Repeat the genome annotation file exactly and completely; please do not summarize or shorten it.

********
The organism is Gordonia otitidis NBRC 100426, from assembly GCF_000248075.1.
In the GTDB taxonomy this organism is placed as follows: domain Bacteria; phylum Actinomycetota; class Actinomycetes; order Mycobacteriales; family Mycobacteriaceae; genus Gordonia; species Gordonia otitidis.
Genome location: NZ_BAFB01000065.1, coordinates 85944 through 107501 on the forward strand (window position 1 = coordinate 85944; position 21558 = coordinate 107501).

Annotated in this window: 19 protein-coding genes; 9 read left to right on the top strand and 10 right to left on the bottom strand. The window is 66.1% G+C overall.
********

The organism is Gordonia otitidis NBRC 100426, from assembly GCF_000248075.1.
In the GTDB taxonomy this organism is placed as follows: domain Bacteria; phylum Actinomycetota; class Actinomycetes; order Mycobacteriales; family Mycobacteriaceae; genus Gordonia; species Gordonia otitidis.
Genome location: NZ_BAFB01000065.1, coordinates 85944 through 107501 on the forward strand (window position 1 = coordinate 85944; position 21558 = coordinate 107501).

Annotated in this window: 19 protein-coding genes; 9 read left to right on the top strand and 10 right to left on the bottom strand. The window is 66.1% G+C overall.